Whatever  packages  are  specified by the --package option will be pro-
       vided in the PATH of the  executed  command,  along  with  any  locally
       installed  package  executables.  The --package option may be specified
       multiple times, to execute the supplied command in an environment where
       all specified packages are available.

       If  any  requested packages are not present in the local project depen-
       dencies, then they are installed to a folder in the npm cache, which is
       added  to  the  PATH  environment  variable in the executed process.  A
       prompt is printed (which can be suppressed by providing either --yes or
       --no).

       Package  names  provided without a specifier will be matched with what-
       ever version exists in the local project.  Package names with a  speci-
       fier  will  only be considered a match if they have the exact same name
       and version as the local dependency.

       If no -c or --call option is provided, then  the  positional  arguments
       are  used  to generate the command string.  If no --package options are
       provided, then npm will attempt to determine the executable  name  from
       the package specifier provided as the first positional argument accord-
       ing to the following heuristic:

       o If the package has a single entry in its bin field  in  package.json,
         or  if all entries are aliases of the same command, then that command
         will be used.

       o If the package has multiple bin entries, and one of them matches  the
         unscoped portion of the name field, then that command will be used.

       o If  this  does not result in exactly one option (either because there
         are no bin entries, or none of them match the name of  the  package),
         then npm exec exits with an error.


       To  run  a  binary  other  than  the  named binary, specify one or more
       --package options, which will prevent npm from  inferring  the  package
       from the first command argument.

   npx vs npm exec
       When run via the npx binary, all flags and options must be set prior to
       any positional arguments.  When run via npm exec,  a  double-hyphen  --
       flag can be used to suppress npm's parsing of switches and options that
       should be sent to the executed command.

       For example:

         $ npx foo@latest bar --package=@npmcli/foo

       In this case, npm will resolve the foo package name, and run  the  fol-
       lowing command:

         $ foo bar --package=@npmcli/foo

       Since  the --package option comes after the positional arguments, it is
       treated as an argument to the executed command.

       In contrast, due to npm's argument parsing logic, running this  command
       is different:

         $ npm exec foo@latest bar --package=@npmcli/foo

       In  this case, npm will parse the --package option first, resolving the
       @npmcli/foo package.  Then, it will execute the  following  command  in
       that context:

         $ foo@latest bar

       The  double-hyphen  character  is recommended to explicitly tell npm to
       stop parsing command line options and switches.  The following  command
       would thus be equivalent to the npx command above:

         $ npm exec -- foo@latest bar --package=@npmcli/foo

   Examples
       Run  the  version  of  tap in the local dependencies, with the provided
       arguments:

         $ npm exec -- tap --bail test/foo.js
         $ npx tap --bail test/foo.js

       Run a command other than the command whose  name  matches  the  package
       name by specifying a --package option:

         $ npm exec --package=foo -- bar --bar-argument
         # ~ or ~
         $ npx --package=foo bar --bar-argument

       Run an arbitrary shell script, in the context of the current project:

         $ npm x -c 'eslint && say "hooray, lint passed"'
         $ npx -c 'eslint && say "hooray, lint passed"'

   Compatibility with Older npx Versions
       The  npx  binary  was  rewritten  in npm v7.0.0, and the standalone npx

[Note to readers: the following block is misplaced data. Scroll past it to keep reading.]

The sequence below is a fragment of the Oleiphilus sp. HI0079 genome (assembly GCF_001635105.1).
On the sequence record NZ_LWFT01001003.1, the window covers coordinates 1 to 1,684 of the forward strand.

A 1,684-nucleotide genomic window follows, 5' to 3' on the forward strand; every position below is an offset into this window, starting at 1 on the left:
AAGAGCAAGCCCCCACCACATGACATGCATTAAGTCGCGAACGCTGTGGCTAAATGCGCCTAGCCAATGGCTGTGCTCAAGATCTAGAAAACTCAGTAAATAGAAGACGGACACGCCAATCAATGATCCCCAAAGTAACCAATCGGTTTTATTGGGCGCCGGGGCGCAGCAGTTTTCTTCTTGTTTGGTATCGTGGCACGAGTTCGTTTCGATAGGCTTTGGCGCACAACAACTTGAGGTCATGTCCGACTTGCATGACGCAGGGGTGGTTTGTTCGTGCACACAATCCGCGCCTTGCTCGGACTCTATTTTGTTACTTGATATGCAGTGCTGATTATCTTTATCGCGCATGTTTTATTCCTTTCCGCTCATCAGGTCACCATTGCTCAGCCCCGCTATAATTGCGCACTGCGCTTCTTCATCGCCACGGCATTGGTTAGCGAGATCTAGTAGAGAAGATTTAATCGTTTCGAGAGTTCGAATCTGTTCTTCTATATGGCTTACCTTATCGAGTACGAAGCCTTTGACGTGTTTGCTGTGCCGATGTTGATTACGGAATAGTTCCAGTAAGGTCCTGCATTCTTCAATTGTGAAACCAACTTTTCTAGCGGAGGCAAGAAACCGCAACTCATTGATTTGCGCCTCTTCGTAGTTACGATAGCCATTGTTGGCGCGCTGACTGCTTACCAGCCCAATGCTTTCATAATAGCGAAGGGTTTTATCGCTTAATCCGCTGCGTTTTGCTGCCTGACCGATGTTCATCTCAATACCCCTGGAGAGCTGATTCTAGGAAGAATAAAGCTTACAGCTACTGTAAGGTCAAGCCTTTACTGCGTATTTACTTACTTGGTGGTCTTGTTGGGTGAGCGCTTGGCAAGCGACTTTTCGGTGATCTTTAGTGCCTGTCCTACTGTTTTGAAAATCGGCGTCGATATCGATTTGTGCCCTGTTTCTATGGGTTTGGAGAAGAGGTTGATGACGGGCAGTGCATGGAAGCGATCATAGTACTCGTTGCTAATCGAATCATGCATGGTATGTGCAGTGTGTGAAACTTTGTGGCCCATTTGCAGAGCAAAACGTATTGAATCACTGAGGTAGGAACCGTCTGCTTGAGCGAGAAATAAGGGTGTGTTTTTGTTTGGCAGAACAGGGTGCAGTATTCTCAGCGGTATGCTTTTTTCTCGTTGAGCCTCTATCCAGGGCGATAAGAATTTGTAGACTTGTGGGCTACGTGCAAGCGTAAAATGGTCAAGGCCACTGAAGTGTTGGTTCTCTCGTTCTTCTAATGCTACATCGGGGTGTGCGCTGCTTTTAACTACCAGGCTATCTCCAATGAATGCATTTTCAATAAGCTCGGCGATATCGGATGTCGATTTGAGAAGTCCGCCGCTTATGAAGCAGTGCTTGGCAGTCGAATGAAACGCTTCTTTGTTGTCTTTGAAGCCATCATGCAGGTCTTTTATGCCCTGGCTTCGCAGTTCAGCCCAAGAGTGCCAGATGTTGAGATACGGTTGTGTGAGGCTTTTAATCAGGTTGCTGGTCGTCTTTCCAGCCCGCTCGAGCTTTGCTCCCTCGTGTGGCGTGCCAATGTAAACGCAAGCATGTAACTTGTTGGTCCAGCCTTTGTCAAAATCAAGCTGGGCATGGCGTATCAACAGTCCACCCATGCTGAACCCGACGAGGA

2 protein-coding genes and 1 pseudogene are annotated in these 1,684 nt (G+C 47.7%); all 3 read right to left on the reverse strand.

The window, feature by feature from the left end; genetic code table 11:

package deprecated at that time.  npx uses the npm exec command instead
       of  a  separate  argument  parser and install process, with some affor-
       dances to  maintain  backwards  compatibility  with  the  arguments  it
       accepted in previous versions.

       This resulted in some shifts in its functionality:

       o Any npm config value may be provided.

       o To prevent security and user-experience problems from mistyping pack-
         age names, npx prompts before  installing  anything.   Suppress  this
         prompt with the -y or --yes option.

       o The --no-install option is deprecated, and will be converted to --no.

       o Shell fallback functionality is removed, as it is not advisable.

       o The  -p argument is a shorthand for --parseable in npm, but shorthand
         for --package in npx.  This is maintained, but only for the npx  exe-
         cutable.

       o The  --ignore-existing option is removed.  Locally installed bins are
         always present in the executed process PATH.

       o The --npm option is removed.  npx will always use the  npm  it  ships
         with.

       o The --node-arg and -n options are removed.

       o The --always-spawn option is redundant, and thus removed.

       o The --shell option is replaced with --script-shell, but maintained in
         the npx executable for backwards compatibility.


   See Also
       o npm help run-script

       o npm help scripts

       o npm help test

       o npm help start

       o npm help restart

       o npm help stop

       o npm help config




ATTRIBUTES
       See attributes(7) for descriptions of the following attributes:


       +---------------+--------------------------+
       |ATTRIBUTE TYPE |     ATTRIBUTE VALUE      |
       +---------------+--------------------------+
       |Availability   | runtime/nodejs/nodejs-16 |
       +---------------+--------------------------+
       |Stability      | Pass-thru volatile       |
       +---------------+--------------------------+

NOTES
       Source code for open source software components in Oracle  Solaris  can
       be found at https://www.oracle.com/downloads/opensource/solaris-source-
       code-downloads.html.

       This    software    was    built    from    source     available     at
       https://github.com/oracle/solaris-userland.    The  original  community
       source   was   downloaded   from     https://github.com/nodejs/node/ar-
       chive/v16.11.1.zip.

       Further information about this software can be found on the open source
       community website at https://github.com/nodejs/node.



                                 October 2021                           NPX(1)